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Review: The Milagro Beanfield War, by John Nichols

This book tells the struggle of a lower-class New Mexico town as it tries to regain back lost land and, inevitably, a heritage. It begins with the farmer Joe Mondragon, as he proceeds to irrigate one of his fields, contrary to regulation. The characters are vibrant and alive, and even though I could not sympathize with their plight, I felt sympathetic towards them.

This book is laugh-out-loud funny. I read this book for the first time a few years ago; in a waiting room I couldn't stop laughing and I got a few stares from some other people. But its a book that you won't forget; each time I've read it, I come away with something new. And I always feel as if I have read it for the first time, even though I know what will happen. Its a wonderful innovation of characters and plot that always keeps me turning pages.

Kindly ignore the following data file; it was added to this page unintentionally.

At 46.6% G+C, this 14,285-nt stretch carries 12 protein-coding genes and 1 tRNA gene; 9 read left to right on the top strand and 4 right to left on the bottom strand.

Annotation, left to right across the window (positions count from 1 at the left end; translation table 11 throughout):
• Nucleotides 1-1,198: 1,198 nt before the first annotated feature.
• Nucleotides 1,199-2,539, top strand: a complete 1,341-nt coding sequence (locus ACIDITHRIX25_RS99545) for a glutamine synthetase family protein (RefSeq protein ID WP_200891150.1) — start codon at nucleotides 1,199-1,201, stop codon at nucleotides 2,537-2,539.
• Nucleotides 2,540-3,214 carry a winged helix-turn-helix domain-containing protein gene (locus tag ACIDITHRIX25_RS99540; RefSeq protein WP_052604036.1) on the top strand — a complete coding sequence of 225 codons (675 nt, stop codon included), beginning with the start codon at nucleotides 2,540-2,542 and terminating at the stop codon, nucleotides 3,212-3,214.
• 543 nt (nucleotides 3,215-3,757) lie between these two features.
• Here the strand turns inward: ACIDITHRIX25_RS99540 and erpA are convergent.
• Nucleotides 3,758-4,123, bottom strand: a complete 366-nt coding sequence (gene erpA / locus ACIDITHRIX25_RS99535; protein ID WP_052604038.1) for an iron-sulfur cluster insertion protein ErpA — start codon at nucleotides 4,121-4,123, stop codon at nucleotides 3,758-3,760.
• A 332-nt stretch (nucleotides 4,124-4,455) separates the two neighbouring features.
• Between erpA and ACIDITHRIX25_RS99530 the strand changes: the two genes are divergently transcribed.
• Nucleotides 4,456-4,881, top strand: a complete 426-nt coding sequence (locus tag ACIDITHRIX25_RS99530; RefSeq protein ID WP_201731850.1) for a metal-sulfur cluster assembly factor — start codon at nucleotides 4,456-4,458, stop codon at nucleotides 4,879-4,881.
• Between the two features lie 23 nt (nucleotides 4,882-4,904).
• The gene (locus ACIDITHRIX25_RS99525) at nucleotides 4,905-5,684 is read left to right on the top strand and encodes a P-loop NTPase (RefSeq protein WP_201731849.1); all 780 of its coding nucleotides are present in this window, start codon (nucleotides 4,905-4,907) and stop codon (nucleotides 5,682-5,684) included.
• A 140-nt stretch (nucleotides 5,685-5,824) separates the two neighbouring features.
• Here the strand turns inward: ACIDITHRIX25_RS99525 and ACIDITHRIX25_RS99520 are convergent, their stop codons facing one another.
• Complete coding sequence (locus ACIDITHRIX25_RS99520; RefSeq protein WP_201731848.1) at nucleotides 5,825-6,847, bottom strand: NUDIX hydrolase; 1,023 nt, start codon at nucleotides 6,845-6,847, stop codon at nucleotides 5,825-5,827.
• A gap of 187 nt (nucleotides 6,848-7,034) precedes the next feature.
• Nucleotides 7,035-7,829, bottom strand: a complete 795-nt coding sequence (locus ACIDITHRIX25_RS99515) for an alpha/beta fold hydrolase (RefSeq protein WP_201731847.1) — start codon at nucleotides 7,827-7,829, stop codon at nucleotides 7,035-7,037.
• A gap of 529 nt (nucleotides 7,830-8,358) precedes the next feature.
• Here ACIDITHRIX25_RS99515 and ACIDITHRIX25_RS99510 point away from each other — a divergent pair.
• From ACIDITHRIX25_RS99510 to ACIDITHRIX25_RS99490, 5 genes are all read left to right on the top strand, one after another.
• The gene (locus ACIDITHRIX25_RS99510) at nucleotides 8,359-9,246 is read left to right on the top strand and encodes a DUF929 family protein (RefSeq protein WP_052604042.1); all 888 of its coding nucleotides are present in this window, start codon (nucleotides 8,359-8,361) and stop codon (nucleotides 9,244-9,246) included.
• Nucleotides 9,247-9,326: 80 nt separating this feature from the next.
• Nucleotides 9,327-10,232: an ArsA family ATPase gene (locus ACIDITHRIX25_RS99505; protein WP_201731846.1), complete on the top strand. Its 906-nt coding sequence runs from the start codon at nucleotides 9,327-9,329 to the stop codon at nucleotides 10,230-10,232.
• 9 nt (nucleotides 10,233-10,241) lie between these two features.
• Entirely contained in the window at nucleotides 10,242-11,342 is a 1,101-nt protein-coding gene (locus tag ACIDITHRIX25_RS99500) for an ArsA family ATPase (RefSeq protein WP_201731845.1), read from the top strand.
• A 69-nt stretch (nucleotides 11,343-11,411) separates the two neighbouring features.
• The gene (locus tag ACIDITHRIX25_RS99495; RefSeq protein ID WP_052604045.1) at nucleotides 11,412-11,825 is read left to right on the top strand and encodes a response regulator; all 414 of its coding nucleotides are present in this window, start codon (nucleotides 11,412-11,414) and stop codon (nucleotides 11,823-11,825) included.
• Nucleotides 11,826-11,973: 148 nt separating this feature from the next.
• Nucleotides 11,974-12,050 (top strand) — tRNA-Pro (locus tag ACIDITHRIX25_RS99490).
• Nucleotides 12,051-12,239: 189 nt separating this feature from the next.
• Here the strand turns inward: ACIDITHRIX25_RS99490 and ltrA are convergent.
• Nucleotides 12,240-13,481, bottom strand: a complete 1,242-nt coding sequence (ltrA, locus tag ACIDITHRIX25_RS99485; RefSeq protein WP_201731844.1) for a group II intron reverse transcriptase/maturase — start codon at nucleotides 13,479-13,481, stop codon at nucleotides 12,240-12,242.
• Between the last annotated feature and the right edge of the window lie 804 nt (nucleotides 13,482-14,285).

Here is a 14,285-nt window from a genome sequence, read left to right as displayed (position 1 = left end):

There are some characters in this book that you simply cannot put out of your mind. There is, of course, Joe Mondragon, the farmer who irrigates his field. I also loved Pacheco's pig, who keeps destroying everybody's crops. Also memorable is Mercedes Real, Harlan Betchel's crazy mother, who keeps pelting the people of the towns with stones, and Herbie Goldfarb, the VISTA volunteer from New York who fits in to this rustic life about as well as a cactus would in the steppes of Russia. In all, one of my favorite books.

Comments

Heather J. said…
This one sounds like a winner!
Amanda said…
I've seen the movie which was pretty good (if I remember correctly) but it looks like it makes a better book. Thanks for the recommendation!

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